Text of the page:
This is a summary of the Global Transparency Initiative (GTI) regional launch held at Westminster on the 2nd of November 2006.
Amidst a storm of controversy about the causes and solutions to corruption, the World Bank has announced a corruption amnesty and released an anti-corruption framework. The issue is high on the global development agenda, as the Bank pulls project finance in Indonesia and Cambodia, and the fiasco continues over oil revenues in Chad.
In a statement at the first session of the Human Rights Council in Geneva in June 2006, Joseph Ingram, special representative of the World Bank to the United Nations and the World Trade Organisation stated that the advancement of human rights is "critical" to the Bank's own poverty reduction mission, including the "global fight against corruption and the promotion of good governance.
In July, as the oil in the IFC-supported Baku-Tblisi-Ceyhan (BTC) pipeline finally began flowing a year behind schedule, civil society groups from affected countries and elsewhere presented evidence of destruction, abuse and betrayal.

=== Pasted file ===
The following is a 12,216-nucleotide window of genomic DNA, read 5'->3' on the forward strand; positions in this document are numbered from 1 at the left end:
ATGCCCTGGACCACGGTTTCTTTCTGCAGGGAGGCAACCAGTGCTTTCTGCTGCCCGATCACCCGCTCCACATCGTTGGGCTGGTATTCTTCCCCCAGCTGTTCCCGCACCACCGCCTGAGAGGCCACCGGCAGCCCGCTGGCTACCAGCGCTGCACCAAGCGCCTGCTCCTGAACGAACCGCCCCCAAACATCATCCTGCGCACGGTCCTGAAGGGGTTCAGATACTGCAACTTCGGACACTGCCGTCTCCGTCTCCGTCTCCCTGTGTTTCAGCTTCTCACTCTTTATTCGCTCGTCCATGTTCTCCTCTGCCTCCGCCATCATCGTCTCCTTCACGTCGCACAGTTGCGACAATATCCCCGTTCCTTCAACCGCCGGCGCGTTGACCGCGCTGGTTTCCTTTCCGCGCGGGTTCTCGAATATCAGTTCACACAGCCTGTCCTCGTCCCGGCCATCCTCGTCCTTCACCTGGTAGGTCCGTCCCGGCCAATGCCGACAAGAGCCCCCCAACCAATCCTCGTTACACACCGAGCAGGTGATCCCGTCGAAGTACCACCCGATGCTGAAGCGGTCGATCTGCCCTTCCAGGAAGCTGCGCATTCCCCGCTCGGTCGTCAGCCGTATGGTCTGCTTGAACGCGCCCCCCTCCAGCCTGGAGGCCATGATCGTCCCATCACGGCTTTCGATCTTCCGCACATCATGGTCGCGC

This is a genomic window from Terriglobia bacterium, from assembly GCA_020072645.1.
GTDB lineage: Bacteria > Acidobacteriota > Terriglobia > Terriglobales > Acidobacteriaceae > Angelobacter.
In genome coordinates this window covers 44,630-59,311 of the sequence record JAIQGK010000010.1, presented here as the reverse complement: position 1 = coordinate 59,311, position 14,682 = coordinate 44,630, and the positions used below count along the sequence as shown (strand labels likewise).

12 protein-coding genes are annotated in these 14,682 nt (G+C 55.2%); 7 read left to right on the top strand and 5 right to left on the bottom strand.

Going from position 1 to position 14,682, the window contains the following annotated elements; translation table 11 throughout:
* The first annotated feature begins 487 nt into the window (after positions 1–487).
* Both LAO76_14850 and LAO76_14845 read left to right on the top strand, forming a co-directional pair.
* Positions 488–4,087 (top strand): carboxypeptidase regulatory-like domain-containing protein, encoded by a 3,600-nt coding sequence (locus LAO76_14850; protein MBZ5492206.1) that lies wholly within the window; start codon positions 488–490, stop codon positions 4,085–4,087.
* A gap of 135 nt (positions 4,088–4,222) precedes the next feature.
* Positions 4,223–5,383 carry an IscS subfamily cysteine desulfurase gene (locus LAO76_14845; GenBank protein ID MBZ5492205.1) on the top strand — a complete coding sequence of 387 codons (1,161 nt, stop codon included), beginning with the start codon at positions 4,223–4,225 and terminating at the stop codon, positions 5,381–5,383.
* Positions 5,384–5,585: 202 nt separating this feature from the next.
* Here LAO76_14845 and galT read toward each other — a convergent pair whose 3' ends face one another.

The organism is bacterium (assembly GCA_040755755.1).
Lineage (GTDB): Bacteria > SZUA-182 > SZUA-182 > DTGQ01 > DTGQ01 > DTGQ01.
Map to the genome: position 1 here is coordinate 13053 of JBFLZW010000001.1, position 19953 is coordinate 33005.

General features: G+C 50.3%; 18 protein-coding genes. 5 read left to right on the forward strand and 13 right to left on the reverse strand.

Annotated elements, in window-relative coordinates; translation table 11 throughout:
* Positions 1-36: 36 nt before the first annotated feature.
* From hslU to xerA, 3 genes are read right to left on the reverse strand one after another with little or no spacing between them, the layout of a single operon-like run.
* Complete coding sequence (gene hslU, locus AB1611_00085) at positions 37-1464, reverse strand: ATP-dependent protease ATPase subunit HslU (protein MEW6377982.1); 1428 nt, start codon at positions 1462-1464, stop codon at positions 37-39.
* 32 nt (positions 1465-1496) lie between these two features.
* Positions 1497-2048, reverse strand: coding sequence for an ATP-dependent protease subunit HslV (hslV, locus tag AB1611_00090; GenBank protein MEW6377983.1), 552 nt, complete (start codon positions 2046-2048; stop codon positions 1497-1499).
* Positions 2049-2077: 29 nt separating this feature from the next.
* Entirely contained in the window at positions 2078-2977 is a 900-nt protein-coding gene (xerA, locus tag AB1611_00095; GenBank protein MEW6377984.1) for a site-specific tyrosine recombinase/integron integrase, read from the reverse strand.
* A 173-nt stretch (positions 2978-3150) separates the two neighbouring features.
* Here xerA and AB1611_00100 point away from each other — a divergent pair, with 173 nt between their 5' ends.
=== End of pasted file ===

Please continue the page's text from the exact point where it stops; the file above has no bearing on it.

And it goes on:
In an evaluation of the IMF Independent Evaluation Office's first five years of work, an external committee concluded that the IMF board may have undue influence over the body. Additionally the IEO set itself an ambitious work plan for the next year, as it plans to delve into the Fund's internal organisation and trade policy
In a statement at the first session of the Human Rights Council in Geneva in June 2006, the World Bank stated that the advancement of human rights is "critical" to its poverty reduction mission, including the "global fight against corruption and the promotion of good governance". It has been greeted with scepticism from civil society.
In April, the Ifesowapo Host Communities Forum in Nigeria requested the Inspection Panel investigate the West African Gas Pipeline project.
The IFC and MIGA have been unable to manage the international dispute created by their proposed investment in two pulp and paper mills in Uruguay, and show no signs of setting a board date for considering Bank support.
The recent filing of two international complaints against a planned Bank-financed world's-largest paper mill in Uruguay is a unique experiment in bringing World Bank projects under the scrutiny of international human rights tribunals.
Present: Meg Taylor, Compliance Advisor Ombudsman; Amar Inamdar, Senior specialist; Kate Kapiski; and other CAO…